Tarleton’s first female national champion, men’s 4x400m claim gold after photo finish

By Harley Brown—

Managing Editor

Revised on June 16 at 2:12 p.m.

Tarleton State University brought five national champions back to Texas, including Euphemia Edem, the first female athlete from Tarleton to claim a national championship, after competing in the NCAA Division II Outdoor Championships in Allendale, Michigan from May 21-23. Teammates Terrance Gross, Cameron Krc, Clarencio Gurrero, and Gilson Umunnakwe were also named national champions after capturing the title in the men’s 4x400m relay.

According to the NCAA records posted on the association’s webpage, Euphemia Edem captured her individual All-American title in long jump on the first day of the meet, leaping 21-6.25 (6.56m). This jump was her personal best, breaking the school record, facility record, and 31-year-old Lone Star Conference all-time record. With a jump of 21-1.5 (6.44m), Edem entered the meet holding the longest jump out of all of the competitors. This jump was also the Tarleton State school record that she set. It took Edem until her last attempt of the meet to put herself in first place, claiming the National Championship title and earning ten points for the TexAnns.

Euphemia Edem mid-jump at the NCAA Division II Outdoor Track & Field Championships in Allendale, MI.  Photo Courtesy of Tarleton Athletics

Euphemia Edem mid-jump at the NCAA Division II Outdoor Track & Field Championships in Allendale, MI.Photo Courtesy of Tarleton Athletics 

“Eve is a phenomenal athlete,” said the assistant track and field coach, Justin Hobbs, about Edem in a recent interview with Texan News Service. “With her, we just corresponded together on her workouts and worked together really well.” He explained that he personally added some details to her training that she had prior to being a Tarleton student.

Edem also competed in the triple jump competition at the meet, coming in with the longest qualifying jump at 43-4.5 (13.22m). However, Edem fell just short of her initial record at the meet, with a leap of 42-8 (13.00m), claiming third place. Edem’s six points from her third place finish, along with her ten points earned from her first place finish in long jump, brought the TexAnns’ total points to 16. This left them in a tie for 15th place with Adams State.

After transferring from Stillman College in Alabama about a year ago, Edem broke Tarleton’s record for long jump and triple jump in both indoor and outdoor competitions. Less than a week after the national championships, Edem was named the Lone Star Conference female field athlete of the year. She also assisted with breaking the school record in the women’s 4x100m relay as the second leg, along with teammates Deylinn Garrett, Hollie Boyd, and DeAijha Hicks-Boyce.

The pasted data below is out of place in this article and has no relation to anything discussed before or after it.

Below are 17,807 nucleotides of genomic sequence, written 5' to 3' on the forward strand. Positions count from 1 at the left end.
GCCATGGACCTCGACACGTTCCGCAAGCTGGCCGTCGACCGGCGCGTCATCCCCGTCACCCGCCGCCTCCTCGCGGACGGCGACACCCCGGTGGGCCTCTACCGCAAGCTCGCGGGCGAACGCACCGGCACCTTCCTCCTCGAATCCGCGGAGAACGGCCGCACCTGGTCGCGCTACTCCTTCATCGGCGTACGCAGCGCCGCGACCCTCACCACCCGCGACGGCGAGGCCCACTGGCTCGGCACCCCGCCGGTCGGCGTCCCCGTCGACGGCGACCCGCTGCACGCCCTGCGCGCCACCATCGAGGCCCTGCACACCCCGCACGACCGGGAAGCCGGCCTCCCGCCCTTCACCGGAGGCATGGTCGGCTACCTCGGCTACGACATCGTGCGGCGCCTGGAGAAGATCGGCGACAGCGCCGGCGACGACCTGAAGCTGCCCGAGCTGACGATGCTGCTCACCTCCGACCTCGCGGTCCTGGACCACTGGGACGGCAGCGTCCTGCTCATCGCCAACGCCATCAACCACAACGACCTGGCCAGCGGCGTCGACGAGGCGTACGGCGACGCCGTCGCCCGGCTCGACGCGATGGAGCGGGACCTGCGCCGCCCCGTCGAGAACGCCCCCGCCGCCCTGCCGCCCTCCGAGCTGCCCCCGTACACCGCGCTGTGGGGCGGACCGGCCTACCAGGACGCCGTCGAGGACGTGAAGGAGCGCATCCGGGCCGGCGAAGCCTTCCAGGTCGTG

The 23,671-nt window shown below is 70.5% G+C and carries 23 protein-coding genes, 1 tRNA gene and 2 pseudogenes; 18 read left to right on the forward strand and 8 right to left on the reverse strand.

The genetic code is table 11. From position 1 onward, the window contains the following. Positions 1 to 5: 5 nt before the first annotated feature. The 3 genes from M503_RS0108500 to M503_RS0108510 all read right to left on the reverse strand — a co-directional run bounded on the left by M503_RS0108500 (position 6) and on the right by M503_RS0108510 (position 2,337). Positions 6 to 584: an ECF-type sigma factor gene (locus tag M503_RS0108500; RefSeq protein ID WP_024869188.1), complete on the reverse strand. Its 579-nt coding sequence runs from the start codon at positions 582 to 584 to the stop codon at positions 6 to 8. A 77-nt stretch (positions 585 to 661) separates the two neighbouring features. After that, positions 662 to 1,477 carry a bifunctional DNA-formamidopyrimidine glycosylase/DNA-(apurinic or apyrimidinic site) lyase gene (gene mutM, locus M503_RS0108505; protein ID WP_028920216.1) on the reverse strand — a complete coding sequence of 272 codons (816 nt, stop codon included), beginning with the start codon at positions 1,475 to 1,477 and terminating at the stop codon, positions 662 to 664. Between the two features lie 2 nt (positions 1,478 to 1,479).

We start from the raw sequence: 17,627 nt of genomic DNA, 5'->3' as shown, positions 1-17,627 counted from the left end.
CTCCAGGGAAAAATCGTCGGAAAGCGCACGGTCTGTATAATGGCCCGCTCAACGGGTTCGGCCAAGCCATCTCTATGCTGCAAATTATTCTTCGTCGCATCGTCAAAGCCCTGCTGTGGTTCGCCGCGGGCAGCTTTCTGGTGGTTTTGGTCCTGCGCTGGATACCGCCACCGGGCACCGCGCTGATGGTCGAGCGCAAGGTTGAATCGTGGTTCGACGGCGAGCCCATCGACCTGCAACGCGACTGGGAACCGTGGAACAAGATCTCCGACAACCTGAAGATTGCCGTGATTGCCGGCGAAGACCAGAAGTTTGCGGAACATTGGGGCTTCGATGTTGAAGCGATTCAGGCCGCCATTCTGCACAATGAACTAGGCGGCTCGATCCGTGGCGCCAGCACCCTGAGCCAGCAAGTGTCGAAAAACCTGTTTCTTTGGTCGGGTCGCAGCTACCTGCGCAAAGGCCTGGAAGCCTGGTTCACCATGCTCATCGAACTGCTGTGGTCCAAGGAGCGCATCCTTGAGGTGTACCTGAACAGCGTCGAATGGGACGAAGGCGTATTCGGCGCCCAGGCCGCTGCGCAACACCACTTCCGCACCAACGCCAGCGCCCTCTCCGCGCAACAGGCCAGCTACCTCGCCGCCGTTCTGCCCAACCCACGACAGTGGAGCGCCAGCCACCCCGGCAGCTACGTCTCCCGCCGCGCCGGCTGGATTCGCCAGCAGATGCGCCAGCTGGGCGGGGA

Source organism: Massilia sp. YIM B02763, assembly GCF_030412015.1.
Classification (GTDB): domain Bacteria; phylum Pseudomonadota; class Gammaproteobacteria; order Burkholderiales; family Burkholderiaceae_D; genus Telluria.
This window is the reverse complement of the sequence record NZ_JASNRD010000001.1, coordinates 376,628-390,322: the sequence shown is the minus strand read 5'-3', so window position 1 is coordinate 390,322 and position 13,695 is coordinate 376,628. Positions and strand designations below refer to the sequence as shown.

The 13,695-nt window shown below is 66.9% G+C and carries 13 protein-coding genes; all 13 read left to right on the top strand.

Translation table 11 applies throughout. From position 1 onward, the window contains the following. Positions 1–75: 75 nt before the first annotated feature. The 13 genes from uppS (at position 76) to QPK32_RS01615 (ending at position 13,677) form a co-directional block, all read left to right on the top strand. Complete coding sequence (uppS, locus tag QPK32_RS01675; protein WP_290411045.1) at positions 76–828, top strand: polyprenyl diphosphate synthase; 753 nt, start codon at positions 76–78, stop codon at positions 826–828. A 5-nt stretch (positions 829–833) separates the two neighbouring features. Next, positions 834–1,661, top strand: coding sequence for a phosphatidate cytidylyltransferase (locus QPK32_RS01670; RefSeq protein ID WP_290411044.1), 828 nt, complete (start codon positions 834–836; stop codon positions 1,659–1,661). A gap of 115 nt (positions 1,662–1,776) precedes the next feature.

According to Hobbs, Edem will be a graduate assistant coach for Tarleton’s track team until she receives her master’s degree. She will continue to train in hopes to compete in the Rio De Janeiro Olympics in 2016.

“She’s such a good athlete. I didn’t have to change or do anything to her. I just got her to the meet, and she did her thing,” said Hobbs. He added that “she’s such a strong leader on the team, and optimistic and motivating” that her involvement in practice and in competitions makes a difference to the other athletes. Hobbs said, “…the athletes see how well she does. When the athletes see her setting these national leading marks, that just motivates them tremendously to step-up to her level.”

The men's 4x400m relay takes the stand with their first place plaque after a photo finish race with conference rivals Angelo State.  Photo Courtesy of Tarleton Athletics

The men’s 4x400m relay took the stand with their first place plaque after a photo finish race with conference rivals Angelo State.Photo Courtesy of Tarleton Athletics 

In addition to Edem’s victory, the men’s 4x400m relay also brought home a national championship title. The Texan’s went into the prelims with the fastest time, 3:08.53, set at the Lone Star Conference meet just two weeks before. They finished third in their heat during prelims with a time of 3:10.95, which placed them as the fifth-fastest time for the finals. However, the Texan’s didn’t let this placement discourage them.

“After the prelims, we knew it wasn’t our best race, but it got us in a good position for the finals,” said Clarencio Guerrero. “We knew we had to run fast, but we did what we had to do.”

The finals for the men’s 4x400m relay were a photo finish. The Texan’s anchor, Gil Umunnakwe, was able to hold off conference rivals Angelo State, beating them by four hundredths of a second with a time of 3:08.25, breaking the school record. The Lone Star Conference had a 1-2-3 finish, with Texas A&M Commerce finishing closely behind Angelo State.

“The Lone Star Conference is by far one of the toughest conferences in Division II for the 4x400m relay,” said Cameron Krc. “So, when we go up against our rivals, they just push us to do better, and that’s what ultimately lead us to do as well as we did this year.”

“I’m really honored and blessed to be a part of this program and teaching and coaching such fantastic guys and working for Coach Ponder,” added Hobbs. “We’re just looking for another very awesome, successful year.”

Edem returned home to Nigeria for the summer and was unavailable for an interview.

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